As noted earlier this week, I had the pleasure of attending Fieldfisher’s recent Patent Experts Seminar on 10th July. The seminar comprised contributions from guest speakers including Frank L. Bernstein from Kenyon & Kenyon LLP in the US who spoke to the issue of Alice v CLS Bank (Alice v. CLS Bank: Through the Looking Glass, or Through a Glass Darkly?).
After recapping the basics of the Alice case (settlement risk method performed on generic computer, not patent eligible under §101), Frank turned his attention to the USPTO Guidelines which issued less than a week after Alice (19 June for decision; 25 June for Guidelines). The Alice Guidelines differ from prior guidance in a couple of ways. Firstly, they note that the same analysis should be used against all judicial exceptions (previous USPTO guidance had applied different analysis to abstract ideas (e.g. in Bilksi) versus laws of nature (Mayo)) and secondly, that the same analysis should be used against all claim categories.
Under the Alice guidelines, the USPTO should approach claim assessment as follows:
1. Determine if the claim is directed towards one of the 4 statutory invention categories, namely, process, machine, manufacture or composition of matter. If the claim is not directed towards one of these categories then reject it as relating to non-statutory subject matter. If the claim is within one of the statutory categories then proceed to step 2.
2. Determine if the claim is directed to a judicial exception, e.g. law of nature, natural phenomenon, abstract idea. If the claim is not directed towards one of these exceptions then it can be assessed for novelty/inventive step. If the claim is directed to a judicial exception then apply a two-step test (step 3).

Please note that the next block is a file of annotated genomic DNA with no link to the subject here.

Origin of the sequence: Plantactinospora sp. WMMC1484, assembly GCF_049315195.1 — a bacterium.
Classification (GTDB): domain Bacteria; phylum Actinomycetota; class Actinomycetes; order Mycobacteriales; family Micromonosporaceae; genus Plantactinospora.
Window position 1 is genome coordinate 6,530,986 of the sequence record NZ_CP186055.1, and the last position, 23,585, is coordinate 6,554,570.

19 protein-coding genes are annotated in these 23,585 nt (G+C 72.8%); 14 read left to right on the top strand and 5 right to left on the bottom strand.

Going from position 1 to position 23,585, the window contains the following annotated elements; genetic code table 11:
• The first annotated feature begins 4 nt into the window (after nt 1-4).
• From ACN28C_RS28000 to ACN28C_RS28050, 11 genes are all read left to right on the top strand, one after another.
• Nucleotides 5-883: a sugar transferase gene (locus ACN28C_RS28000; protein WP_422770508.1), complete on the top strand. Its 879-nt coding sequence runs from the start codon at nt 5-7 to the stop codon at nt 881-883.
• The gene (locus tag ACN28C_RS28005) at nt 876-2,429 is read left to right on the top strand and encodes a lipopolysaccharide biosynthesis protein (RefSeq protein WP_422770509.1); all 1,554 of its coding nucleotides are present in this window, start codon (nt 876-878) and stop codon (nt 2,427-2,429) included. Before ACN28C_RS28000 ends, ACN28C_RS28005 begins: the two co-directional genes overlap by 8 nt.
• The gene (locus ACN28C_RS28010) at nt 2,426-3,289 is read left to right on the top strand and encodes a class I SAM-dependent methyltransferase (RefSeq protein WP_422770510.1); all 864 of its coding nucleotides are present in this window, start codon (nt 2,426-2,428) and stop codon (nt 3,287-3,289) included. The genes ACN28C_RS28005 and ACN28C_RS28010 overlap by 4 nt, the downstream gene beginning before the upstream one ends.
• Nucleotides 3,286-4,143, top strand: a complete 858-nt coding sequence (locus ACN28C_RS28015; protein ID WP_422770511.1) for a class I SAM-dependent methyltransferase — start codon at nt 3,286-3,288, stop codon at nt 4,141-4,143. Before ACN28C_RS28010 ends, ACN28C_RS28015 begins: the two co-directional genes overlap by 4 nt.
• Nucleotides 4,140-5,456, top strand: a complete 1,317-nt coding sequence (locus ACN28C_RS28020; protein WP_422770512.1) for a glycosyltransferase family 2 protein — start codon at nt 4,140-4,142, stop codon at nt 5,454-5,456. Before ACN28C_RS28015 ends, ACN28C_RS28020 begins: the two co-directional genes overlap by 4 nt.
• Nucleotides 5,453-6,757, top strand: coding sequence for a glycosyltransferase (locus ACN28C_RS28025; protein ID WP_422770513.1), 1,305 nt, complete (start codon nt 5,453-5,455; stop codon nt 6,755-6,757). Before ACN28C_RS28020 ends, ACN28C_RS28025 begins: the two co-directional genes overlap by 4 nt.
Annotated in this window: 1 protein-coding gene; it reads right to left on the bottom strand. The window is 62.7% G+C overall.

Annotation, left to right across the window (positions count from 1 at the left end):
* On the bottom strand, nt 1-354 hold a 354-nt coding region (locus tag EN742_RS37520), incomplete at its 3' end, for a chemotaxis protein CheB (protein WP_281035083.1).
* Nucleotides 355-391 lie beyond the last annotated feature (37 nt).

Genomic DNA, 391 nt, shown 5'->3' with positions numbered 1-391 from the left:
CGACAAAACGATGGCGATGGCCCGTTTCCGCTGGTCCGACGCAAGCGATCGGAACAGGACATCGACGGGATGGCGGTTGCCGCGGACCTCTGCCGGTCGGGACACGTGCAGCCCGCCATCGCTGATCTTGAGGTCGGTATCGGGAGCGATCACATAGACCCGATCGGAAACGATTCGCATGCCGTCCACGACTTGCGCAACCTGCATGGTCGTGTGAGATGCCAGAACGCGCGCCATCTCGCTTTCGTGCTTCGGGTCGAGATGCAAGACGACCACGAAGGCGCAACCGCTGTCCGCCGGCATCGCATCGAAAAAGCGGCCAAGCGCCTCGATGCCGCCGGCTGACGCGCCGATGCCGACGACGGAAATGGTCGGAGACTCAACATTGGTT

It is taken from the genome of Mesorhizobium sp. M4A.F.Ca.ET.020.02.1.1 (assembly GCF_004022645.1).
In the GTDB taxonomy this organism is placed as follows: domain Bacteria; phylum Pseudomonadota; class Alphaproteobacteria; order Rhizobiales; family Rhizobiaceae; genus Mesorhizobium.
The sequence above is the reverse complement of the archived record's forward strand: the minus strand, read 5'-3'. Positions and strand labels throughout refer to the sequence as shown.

3. Two step test.
Step 1: Determine whether the claim is directed to an abstract idea. As per the Alice case, abstract ideas are excluded from eligibility as monopolizing basic scientific tools might impede innovation and not promote it.
Step 2: If an abstract idea is present in the claim, determine whether any element, or combination of elements, is sufficient to ensure that the claim amounts to significantly more than the abstract idea itself.
The phrase “significantly more” is interesting and the USPTO Guidance suggests that examples of limitations that would meet this “significantly more” feature include:
- Improvements to another technology or technical fields;
- Improvements to the functioning of the computer itself;
- Meaningful limitations beyond generally linking the use of an abstract idea to a particular technological environment
Examples of limitations that would not meet this “significantly more” feature include:
- Adding the words “apply it” (or an equivalent) with an abstract idea, or mere instructions to implement an abstract idea on a computer;
- Requiring no more than a generic computer to perform generic computer functions that are well-understood, routine and conventional activities previously known to the industry.
Frank highlighted how the last two points compare against current USPTO Examiner practice where applicants are allowed to recite “Using a processor” to perform method steps that are part of an algorithm and where system claims are drafted to features such as processor and a memory.
The Alice decision, and its predecessors, of course do not define the concept of an “abstract idea” and so this is something that is likely to develop over time. What is interesting for European observers is the presence of language in the Alice decision (“Nor do they effect an improvement in any other technology or technical field”) that isn’t a million miles away from the concept of technical effect.
Arguments around the concept of Abstract ideas are likely to crop up in more cases in the US and indeed the first such case has already been decided by the Federal Circuit in Digitech Image v. Electronics for Imaging, Inc.
Mark Richardson 23 July 2014